Basic principles of anesthesia for valvular heart disease


Posted by Master, Doctor Ho Thi Xuan Nga - Anesthesiologist - Cardiovascular Center - Vinmec Central Park International General Hospital

Heart valves help direct blood flow into and out of the heart. Therefore, when there is a problem with the heart valve, it seriously affects the heart and overall health. The correct implementation of basic principles when anesthetizing patients with valvular heart disease will bring good prognosis and limit complications after anesthesia.

1. Overview of valvular anesthesia

An overview of anesthesia in patients with valvular regurgitation is as follows:

1.1 Loading fee


Total blood volume is increased to maintain efficient systemic flow, due to mass loss posteriorly between the ventricles and the atria (T). Blood volume decreases in proportion to systemic flow more than the regurgitated fraction, because atrioventricular valve leaks "steal" volume in the low-pressure system of the left atrium. Tolerability with hypovolemia is low and preload should be kept normal to high.

1.2 Afterload


The ventricle (T) acts as a chamber with two retrograde volume escape routes directly related to contractile function, the RAS must therefore be completely low. Vasodilation is required (isoflurane, nitroprusside, phentolamine).

1.3 Contraction ability


It must be kept high to ensure presystolic flow. Therefore, low systolic function should be suspected and only inotropic agents with no alpha effect (dobutamine, isoprenaline, amrinone, milrinone) should be used. In difficult cases, aortic balloon counterpulsation is very effective in providing ventricular (T) support, reducing mitral regurgitation, and improving coronary perfusion.

1.4 Heart rate


It must be maintained high because bradycardia increases filling time and ventricular volume, hence the risk of acute ventricular dilatation (T). Since mitral regurgitation occurs during systole, the frequency variation does not change its duration much. Maintaining sinus rhythm is important as long as the atria (T) are not dilated much.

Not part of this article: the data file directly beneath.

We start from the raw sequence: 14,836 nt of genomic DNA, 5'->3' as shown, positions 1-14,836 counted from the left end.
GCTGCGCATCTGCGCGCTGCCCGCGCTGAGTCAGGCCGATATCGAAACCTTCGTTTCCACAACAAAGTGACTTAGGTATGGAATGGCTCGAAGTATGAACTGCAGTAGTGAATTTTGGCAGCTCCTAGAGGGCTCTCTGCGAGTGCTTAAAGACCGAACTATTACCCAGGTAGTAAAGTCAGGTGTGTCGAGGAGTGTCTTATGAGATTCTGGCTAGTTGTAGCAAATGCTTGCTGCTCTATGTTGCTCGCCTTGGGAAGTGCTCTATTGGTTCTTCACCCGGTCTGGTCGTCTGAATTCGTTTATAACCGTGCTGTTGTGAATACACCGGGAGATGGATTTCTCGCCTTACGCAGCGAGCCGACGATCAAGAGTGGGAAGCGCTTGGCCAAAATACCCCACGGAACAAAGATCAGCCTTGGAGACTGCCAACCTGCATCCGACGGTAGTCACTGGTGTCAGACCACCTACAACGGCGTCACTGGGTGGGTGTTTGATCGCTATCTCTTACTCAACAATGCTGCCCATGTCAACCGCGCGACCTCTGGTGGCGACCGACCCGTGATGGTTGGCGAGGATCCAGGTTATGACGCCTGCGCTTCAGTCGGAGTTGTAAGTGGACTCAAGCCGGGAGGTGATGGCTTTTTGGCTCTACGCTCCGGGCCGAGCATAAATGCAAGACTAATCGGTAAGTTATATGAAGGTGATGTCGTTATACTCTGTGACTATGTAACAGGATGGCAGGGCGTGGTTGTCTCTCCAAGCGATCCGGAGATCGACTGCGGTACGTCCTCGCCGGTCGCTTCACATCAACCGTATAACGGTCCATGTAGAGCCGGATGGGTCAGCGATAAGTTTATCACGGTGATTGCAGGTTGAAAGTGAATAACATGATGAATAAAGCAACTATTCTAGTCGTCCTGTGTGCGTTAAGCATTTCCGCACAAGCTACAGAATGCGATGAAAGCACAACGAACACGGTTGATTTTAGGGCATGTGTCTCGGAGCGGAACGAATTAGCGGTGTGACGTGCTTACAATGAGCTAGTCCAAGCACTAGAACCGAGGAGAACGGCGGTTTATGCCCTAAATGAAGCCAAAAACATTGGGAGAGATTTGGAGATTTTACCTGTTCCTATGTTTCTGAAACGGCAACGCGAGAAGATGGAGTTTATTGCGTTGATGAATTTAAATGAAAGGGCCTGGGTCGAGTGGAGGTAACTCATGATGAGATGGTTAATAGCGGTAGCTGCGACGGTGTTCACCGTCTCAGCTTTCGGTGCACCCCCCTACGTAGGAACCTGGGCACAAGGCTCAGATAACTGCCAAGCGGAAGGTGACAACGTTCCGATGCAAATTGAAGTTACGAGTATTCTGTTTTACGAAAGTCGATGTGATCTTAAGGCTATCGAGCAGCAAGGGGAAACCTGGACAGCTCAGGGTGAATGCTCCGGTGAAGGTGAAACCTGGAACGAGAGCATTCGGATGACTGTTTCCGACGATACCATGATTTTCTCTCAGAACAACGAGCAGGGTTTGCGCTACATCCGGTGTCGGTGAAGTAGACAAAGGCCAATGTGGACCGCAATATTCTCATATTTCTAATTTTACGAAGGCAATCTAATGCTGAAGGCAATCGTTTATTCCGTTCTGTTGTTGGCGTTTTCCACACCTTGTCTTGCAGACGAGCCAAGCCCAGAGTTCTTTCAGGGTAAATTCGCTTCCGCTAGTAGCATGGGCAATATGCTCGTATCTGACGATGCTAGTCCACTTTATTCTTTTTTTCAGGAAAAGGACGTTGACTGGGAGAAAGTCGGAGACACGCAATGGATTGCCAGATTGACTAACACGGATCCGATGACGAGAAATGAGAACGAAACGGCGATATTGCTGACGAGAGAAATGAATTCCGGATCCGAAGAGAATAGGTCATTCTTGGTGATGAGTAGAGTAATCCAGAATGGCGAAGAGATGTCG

1.5 Pulmonary Arterial Resistance


Pulmonary hypertension is frequent but generally moderate; pulmonary vascular system is hyper-reactive; Avoid any pulmonary vasoconstriction (hypoxia, hypercarbia, acidosis, N2O) and maintain ventilation for a pH of 7.5 and a PaCO of 32-35 mmhg.

1.6 Positive pressure ventilation


It improves left-sided flow to the extent that right-sided venous return is still well guaranteed. The emptying of the lung to the atrium (T) is accelerated, the anterior mitral flow increases, and the atrial conduction pressure decreases; reduce ventricular (T) load effectively.
Tổng quan về gây mê bệnh hở van tim
Tổng quan về gây mê bệnh hở van tim

2. Basic principles of anesthesia for valvular stenosis

2.1 Preload


It must be high to ensure sufficient transmural gradient, but the pulmonary vascular bed is inelastic and is chronically overloaded. In cases of hypovolemia or increased venous return (Trendelenburg position) there is a risk of acute pulmonary edema. Hypovolemia is very poorly tolerated because reduced mitral flow is associated with a decrease in atrial pressure (T) and cannot be compensated for by tachycardia.